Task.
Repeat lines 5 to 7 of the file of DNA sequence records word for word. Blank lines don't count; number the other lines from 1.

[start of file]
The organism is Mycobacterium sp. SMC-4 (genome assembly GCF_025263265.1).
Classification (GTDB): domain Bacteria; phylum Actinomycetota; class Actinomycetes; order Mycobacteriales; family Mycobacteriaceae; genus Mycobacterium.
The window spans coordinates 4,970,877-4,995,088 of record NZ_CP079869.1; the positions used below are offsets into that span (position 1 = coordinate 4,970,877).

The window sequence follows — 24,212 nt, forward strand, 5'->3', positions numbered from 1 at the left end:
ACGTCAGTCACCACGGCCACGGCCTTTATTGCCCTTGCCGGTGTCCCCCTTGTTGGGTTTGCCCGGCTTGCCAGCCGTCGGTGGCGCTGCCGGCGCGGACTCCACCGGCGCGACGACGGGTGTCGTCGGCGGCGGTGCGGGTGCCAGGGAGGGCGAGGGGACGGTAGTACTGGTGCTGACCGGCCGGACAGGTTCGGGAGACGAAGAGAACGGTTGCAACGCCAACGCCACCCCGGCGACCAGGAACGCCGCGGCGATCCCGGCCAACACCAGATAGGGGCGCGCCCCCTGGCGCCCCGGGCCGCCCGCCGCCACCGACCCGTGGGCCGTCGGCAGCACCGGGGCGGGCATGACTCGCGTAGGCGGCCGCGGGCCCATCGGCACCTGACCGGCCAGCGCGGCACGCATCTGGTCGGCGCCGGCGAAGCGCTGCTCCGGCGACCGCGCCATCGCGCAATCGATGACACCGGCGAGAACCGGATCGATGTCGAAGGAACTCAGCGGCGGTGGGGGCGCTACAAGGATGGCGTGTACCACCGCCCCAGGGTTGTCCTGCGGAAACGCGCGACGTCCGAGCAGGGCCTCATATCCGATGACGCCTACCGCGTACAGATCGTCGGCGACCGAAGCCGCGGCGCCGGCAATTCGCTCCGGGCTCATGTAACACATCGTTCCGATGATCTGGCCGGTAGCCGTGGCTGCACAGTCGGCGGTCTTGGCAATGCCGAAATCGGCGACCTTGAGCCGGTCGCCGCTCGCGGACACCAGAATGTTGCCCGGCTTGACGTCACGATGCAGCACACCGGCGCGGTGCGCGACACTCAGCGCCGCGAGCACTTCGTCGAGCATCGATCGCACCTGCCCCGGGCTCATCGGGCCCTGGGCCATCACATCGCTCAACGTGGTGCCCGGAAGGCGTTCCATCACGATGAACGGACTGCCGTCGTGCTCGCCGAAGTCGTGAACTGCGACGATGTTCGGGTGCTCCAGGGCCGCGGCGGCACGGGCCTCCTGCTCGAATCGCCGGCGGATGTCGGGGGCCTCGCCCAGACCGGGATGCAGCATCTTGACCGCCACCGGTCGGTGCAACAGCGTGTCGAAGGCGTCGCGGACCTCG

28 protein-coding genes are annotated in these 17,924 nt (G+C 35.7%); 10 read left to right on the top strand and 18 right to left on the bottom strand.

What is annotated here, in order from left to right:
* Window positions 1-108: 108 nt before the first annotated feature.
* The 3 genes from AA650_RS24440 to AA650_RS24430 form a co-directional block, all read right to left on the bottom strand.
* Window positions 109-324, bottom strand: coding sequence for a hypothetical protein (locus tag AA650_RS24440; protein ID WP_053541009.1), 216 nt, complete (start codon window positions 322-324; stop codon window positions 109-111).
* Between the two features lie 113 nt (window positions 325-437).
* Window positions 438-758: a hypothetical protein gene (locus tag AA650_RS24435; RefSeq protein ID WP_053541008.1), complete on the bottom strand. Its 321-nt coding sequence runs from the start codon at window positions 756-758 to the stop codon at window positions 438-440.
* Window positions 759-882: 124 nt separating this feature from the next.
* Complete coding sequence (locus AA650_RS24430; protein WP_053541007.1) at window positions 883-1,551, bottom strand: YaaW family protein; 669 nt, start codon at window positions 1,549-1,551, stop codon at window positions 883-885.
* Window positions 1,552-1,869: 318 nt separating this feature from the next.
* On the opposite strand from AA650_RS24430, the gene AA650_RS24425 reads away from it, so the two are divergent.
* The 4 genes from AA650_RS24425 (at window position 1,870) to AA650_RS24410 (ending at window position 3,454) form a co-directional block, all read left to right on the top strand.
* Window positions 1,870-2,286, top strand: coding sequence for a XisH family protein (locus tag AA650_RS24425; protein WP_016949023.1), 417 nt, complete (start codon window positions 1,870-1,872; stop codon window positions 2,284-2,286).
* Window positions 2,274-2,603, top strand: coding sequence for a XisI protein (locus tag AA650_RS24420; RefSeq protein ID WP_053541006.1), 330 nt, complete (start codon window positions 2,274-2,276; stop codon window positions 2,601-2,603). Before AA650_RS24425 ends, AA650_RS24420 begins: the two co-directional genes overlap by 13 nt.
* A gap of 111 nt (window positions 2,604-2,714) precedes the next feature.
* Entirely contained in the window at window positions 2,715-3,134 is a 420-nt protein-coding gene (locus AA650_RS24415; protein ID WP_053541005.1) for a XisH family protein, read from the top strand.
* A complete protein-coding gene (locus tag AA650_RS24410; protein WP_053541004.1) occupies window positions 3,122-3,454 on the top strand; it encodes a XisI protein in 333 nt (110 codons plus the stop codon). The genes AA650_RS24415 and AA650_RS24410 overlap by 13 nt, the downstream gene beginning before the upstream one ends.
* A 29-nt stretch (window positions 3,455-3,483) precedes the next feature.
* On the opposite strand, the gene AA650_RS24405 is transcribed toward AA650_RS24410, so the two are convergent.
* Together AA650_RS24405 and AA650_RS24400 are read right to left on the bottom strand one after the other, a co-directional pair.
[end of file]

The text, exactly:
ACGTCAGTCACCACGGCCACGGCCTTTATTGCCCTTGCCGGTGTCCCCCTTGTTGGGTTTGCCCGGCTTGCCAGCCGTCGGTGGCGCTGCCGGCGCGGACTCCACCGGCGCGACGACGGGTGTCGTCGGCGGCGGTGCGGGTGCCAGGGAGGGCGAGGGGACGGTAGTACTGGTGCTGACCGGCCGGACAGGTTCGGGAGACGAAGAGAACGGTTGCAACGCCAACGCCACCCCGGCGACCAGGAACGCCGCGGCGATCCCGGCCAACACCAGATAGGGGCGCGCCCCCTGGCGCCCCGGGCCGCCCGCCGCCACCGACCCGTGGGCCGTCGGCAGCACCGGGGCGGGCATGACTCGCGTAGGCGGCCGCGGGCCCATCGGCACCTGACCGGCCAGCGCGGCACGCATCTGGTCGGCGCCGGCGAAGCGCTGCTCCGGCGACCGCGCCATCGCGCAATCGATGACACCGGCGAGAACCGGATCGATGTCGAAGGAACTCAGCGGCGGTGGGGGCGCTACAAGGATGGCGTGTACCACCGCCCCAGGGTTGTCCTGCGGAAACGCGCGACGTCCGAGCAGGGCCTCATATCCGATGACGCCTACCGCGTACAGATCGTCGGCGACCGAAGCCGCGGCGCCGGCAATTCGCTCCGGGCTCATGTAACACATCGTTCCGATGATCTGGCCGGTAGCCGTGGCTGCACAGTCGGCGGTCTTGGCAATGCCGAAATCGGCGACCTTGAGCCGGTCGCCGCTCGCGGACACCAGAATGTTGCCCGGCTTGACGTCACGATGCAGCACACCGGCGCGGTGCGCGACACTCAGCGCCGCGAGCACTTCGTCGAGCATCGATCGCACCTGCCCCGGGCTCATCGGGCCCTGGGCCATCACATCGCTCAACGTGGTGCCCGGAAGGCGTTCCATCACGATGAACGGACTGCCGTCGTGCTCGCCGAAGTCGTGAACTGCGACGATGTTCGGGTGCTCCAGGGCCGCGGCGGCACGGGCCTCCTGCTCGAATCGCCGGCGGATGTCGGGGGCCTCGCCCAGACCGGGATGCAGCATCTTGACCGCCACCGGTCGGTGCAACAGCGTGTCGAAGGCGTCGCGGACCTCG

28 protein-coding genes are annotated in these 17,924 nt (G+C 35.7%); 10 read left to right on the top strand and 18 right to left on the bottom strand.

What is annotated here, in order from left to right: